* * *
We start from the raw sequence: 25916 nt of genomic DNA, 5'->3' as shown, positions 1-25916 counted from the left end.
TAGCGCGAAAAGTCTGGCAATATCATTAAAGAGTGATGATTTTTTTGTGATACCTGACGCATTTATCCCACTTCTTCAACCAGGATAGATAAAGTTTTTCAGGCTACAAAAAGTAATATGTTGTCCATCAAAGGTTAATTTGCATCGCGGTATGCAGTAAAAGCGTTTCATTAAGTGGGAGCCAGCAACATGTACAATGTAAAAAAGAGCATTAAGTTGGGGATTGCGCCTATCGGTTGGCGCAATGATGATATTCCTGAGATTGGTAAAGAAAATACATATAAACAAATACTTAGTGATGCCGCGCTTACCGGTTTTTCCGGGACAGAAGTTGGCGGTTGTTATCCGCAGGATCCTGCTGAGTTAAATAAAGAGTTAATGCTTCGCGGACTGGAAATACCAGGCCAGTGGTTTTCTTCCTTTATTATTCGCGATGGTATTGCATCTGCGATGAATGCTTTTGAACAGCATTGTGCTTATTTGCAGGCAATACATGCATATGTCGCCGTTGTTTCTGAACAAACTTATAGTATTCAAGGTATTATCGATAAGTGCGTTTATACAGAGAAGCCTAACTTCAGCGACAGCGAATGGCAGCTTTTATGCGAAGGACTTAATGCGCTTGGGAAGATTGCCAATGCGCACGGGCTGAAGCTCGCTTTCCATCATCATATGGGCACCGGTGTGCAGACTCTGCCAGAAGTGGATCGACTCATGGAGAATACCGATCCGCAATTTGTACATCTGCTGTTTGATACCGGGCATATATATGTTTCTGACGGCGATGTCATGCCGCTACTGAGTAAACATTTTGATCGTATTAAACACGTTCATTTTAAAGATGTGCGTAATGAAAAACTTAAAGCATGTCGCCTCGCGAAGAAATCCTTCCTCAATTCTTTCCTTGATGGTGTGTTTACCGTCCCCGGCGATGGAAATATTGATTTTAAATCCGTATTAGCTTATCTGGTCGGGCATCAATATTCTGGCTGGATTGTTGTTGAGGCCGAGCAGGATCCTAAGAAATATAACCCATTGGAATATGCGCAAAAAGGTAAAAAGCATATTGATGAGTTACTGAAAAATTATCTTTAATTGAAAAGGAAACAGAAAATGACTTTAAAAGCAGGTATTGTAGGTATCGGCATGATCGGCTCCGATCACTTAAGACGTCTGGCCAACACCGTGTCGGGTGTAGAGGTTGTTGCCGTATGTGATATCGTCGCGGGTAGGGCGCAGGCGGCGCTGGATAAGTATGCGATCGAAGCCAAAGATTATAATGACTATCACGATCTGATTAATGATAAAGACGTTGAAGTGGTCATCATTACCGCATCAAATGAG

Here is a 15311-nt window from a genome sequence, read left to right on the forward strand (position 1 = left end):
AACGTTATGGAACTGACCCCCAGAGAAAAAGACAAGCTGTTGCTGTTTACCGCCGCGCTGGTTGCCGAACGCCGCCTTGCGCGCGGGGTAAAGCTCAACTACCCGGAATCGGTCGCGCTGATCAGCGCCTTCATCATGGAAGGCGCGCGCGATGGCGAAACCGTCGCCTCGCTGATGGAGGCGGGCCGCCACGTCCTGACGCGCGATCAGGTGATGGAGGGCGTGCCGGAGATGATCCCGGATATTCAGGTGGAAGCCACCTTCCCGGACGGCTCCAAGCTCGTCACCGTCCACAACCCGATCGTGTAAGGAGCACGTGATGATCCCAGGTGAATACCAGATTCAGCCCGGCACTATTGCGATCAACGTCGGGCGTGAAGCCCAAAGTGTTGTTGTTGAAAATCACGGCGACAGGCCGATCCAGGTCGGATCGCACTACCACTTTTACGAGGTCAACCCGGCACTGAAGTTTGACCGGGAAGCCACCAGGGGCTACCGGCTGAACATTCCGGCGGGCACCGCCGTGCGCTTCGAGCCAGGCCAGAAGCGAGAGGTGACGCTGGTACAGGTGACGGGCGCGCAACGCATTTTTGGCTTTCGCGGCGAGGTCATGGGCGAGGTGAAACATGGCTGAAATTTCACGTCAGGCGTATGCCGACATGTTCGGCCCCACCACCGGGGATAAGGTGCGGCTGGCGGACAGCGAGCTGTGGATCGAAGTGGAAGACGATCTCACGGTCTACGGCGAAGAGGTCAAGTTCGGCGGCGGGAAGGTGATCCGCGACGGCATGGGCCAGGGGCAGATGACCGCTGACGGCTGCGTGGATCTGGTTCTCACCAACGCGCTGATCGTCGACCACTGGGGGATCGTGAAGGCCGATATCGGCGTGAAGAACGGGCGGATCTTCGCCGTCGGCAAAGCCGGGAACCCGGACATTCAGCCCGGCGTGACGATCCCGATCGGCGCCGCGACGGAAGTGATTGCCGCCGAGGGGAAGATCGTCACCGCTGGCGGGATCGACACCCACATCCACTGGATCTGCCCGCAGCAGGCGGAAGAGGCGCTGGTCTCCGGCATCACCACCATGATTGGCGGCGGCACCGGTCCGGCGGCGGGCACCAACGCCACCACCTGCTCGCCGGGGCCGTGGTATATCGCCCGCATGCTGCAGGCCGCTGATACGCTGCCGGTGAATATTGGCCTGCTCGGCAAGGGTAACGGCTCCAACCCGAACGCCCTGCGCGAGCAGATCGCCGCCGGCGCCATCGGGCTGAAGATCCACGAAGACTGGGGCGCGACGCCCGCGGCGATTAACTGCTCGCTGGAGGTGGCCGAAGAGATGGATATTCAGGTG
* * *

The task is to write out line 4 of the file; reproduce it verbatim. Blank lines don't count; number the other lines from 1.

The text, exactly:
AACGTTATGGAACTGACCCCCAGAGAAAAAGACAAGCTGTTGCTGTTTACCGCCGCGCTGGTTGCCGAACGCCGCCTTGCGCGCGGGGTAAAGCTCAACTACCCGGAATCGGTCGCGCTGATCAGCGCCTTCATCATGGAAGGCGCGCGCGATGGCGAAACCGTCGCCTCGCTGATGGAGGCGGGCCGCCACGTCCTGACGCGCGATCAGGTGATGGAGGGCGTGCCGGAGATGATCCCGGATATTCAGGTGGAAGCCACCTTCCCGGACGGCTCCAAGCTCGTCACCGTCCACAACCCGATCGTGTAAGGAGCACGTGATGATCCCAGGTGAATACCAGATTCAGCCCGGCACTATTGCGATCAACGTCGGGCGTGAAGCCCAAAGTGTTGTTGTTGAAAATCACGGCGACAGGCCGATCCAGGTCGGATCGCACTACCACTTTTACGAGGTCAACCCGGCACTGAAGTTTGACCGGGAAGCCACCAGGGGCTACCGGCTGAACATTCCGGCGGGCACCGCCGTGCGCTTCGAGCCAGGCCAGAAGCGAGAGGTGACGCTGGTACAGGTGACGGGCGCGCAACGCATTTTTGGCTTTCGCGGCGAGGTCATGGGCGAGGTGAAACATGGCTGAAATTTCACGTCAGGCGTATGCCGACATGTTCGGCCCCACCACCGGGGATAAGGTGCGGCTGGCGGACAGCGAGCTGTGGATCGAAGTGGAAGACGATCTCACGGTCTACGGCGAAGAGGTCAAGTTCGGCGGCGGGAAGGTGATCCGCGACGGCATGGGCCAGGGGCAGATGACCGCTGACGGCTGCGTGGATCTGGTTCTCACCAACGCGCTGATCGTCGACCACTGGGGGATCGTGAAGGCCGATATCGGCGTGAAGAACGGGCGGATCTTCGCCGTCGGCAAAGCCGGGAACCCGGACATTCAGCCCGGCGTGACGATCCCGATCGGCGCCGCGACGGAAGTGATTGCCGCCGAGGGGAAGATCGTCACCGCTGGCGGGATCGACACCCACATCCACTGGATCTGCCCGCAGCAGGCGGAAGAGGCGCTGGTCTCCGGCATCACCACCATGATTGGCGGCGGCACCGGTCCGGCGGCGGGCACCAACGCCACCACCTGCTCGCCGGGGCCGTGGTATATCGCCCGCATGCTGCAGGCCGCTGATACGCTGCCGGTGAATATTGGCCTGCTCGGCAAGGGTAACGGCTCCAACCCGAACGCCCTGCGCGAGCAGATCGCCGCCGGCGCCATCGGGCTGAAGATCCACGAAGACTGGGGCGCGACGCCCGCGGCGATTAACTGCTCGCTGGAGGTGGCCGAAGAGATGGATATTCAGGTG